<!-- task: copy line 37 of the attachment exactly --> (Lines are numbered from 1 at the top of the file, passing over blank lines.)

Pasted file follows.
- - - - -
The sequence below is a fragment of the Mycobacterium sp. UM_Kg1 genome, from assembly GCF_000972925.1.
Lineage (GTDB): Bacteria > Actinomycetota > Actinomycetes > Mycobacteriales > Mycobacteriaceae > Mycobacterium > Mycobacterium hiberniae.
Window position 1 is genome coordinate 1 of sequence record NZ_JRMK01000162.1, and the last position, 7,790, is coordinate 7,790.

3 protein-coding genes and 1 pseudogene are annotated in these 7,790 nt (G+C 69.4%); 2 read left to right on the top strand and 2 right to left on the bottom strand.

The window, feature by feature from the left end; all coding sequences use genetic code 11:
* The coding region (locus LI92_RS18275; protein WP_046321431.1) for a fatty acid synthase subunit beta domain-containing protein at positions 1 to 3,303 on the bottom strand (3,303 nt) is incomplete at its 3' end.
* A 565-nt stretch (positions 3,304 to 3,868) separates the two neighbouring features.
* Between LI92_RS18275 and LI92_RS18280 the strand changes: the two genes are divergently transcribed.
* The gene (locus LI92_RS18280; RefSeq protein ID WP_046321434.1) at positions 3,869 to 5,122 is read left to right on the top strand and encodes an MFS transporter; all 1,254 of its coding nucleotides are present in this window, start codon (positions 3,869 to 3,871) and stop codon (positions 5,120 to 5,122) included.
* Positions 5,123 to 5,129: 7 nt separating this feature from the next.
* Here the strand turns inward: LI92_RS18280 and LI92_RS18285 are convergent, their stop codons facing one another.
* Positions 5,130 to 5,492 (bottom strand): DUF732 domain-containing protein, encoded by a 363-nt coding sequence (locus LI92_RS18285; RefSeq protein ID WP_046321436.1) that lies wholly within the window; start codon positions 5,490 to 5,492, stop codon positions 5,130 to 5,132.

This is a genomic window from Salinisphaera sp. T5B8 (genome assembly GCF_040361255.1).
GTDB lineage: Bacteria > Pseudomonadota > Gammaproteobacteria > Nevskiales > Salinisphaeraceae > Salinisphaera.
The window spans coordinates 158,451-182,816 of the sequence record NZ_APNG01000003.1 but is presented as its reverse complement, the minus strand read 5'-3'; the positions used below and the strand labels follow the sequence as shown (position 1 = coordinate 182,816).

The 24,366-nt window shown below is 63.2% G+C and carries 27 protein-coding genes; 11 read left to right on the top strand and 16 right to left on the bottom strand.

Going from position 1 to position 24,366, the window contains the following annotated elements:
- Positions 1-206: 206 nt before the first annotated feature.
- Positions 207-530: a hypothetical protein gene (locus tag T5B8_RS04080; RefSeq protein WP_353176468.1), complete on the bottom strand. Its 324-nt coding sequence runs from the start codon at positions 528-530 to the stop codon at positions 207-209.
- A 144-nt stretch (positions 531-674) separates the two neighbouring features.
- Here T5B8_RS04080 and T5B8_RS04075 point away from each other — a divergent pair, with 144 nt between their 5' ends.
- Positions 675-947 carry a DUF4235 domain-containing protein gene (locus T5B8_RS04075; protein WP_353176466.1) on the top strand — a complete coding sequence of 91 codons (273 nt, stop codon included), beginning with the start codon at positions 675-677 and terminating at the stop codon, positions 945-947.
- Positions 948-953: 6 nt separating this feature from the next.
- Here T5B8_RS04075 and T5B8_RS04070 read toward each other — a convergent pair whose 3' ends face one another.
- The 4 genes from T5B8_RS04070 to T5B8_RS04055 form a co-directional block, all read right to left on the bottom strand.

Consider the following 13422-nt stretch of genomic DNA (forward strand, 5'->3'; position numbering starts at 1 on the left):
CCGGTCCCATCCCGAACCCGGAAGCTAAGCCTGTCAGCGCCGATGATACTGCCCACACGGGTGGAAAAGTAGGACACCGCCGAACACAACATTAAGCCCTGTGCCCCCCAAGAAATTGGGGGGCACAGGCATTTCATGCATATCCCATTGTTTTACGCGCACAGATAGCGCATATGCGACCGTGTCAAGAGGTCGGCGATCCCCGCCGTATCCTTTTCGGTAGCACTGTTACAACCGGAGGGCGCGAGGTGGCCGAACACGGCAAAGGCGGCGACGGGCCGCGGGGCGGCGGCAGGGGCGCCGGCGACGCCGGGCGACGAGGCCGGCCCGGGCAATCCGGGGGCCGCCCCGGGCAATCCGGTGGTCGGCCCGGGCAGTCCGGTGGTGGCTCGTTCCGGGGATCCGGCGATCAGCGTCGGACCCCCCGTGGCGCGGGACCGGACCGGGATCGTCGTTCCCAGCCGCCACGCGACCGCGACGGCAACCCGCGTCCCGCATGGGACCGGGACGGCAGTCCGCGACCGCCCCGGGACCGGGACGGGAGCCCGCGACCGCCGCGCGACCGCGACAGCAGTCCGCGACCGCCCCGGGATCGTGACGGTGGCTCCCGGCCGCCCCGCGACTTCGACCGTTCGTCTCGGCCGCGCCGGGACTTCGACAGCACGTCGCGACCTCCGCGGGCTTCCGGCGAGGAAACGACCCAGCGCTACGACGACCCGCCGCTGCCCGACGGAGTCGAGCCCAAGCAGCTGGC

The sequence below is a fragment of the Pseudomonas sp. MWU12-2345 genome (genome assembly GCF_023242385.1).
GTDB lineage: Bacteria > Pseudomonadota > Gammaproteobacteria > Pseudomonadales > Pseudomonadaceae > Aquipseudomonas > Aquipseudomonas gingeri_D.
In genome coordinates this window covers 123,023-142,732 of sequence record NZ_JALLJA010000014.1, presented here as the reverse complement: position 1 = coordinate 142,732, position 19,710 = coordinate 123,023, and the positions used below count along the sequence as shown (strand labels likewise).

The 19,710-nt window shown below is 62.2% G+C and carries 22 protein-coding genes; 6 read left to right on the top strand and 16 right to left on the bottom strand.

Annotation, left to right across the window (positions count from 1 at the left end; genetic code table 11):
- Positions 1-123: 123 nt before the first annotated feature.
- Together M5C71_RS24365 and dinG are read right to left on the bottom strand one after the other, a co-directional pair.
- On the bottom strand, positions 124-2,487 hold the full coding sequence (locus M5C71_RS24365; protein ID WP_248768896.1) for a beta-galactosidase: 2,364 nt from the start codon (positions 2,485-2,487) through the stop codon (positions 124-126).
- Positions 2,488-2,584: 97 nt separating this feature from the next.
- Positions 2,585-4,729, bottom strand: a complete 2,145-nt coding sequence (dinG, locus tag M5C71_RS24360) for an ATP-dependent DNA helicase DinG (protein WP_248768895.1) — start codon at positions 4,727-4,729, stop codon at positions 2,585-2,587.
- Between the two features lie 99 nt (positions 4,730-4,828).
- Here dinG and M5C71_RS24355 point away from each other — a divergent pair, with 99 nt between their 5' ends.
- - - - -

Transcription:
- Positions 2,585-4,729, bottom strand: a complete 2,145-nt coding sequence (dinG, locus tag M5C71_RS24360) for an ATP-dependent DNA helicase DinG (protein WP_248768895.1) — start codon at positions 4,727-4,729, stop codon at positions 2,585-2,587.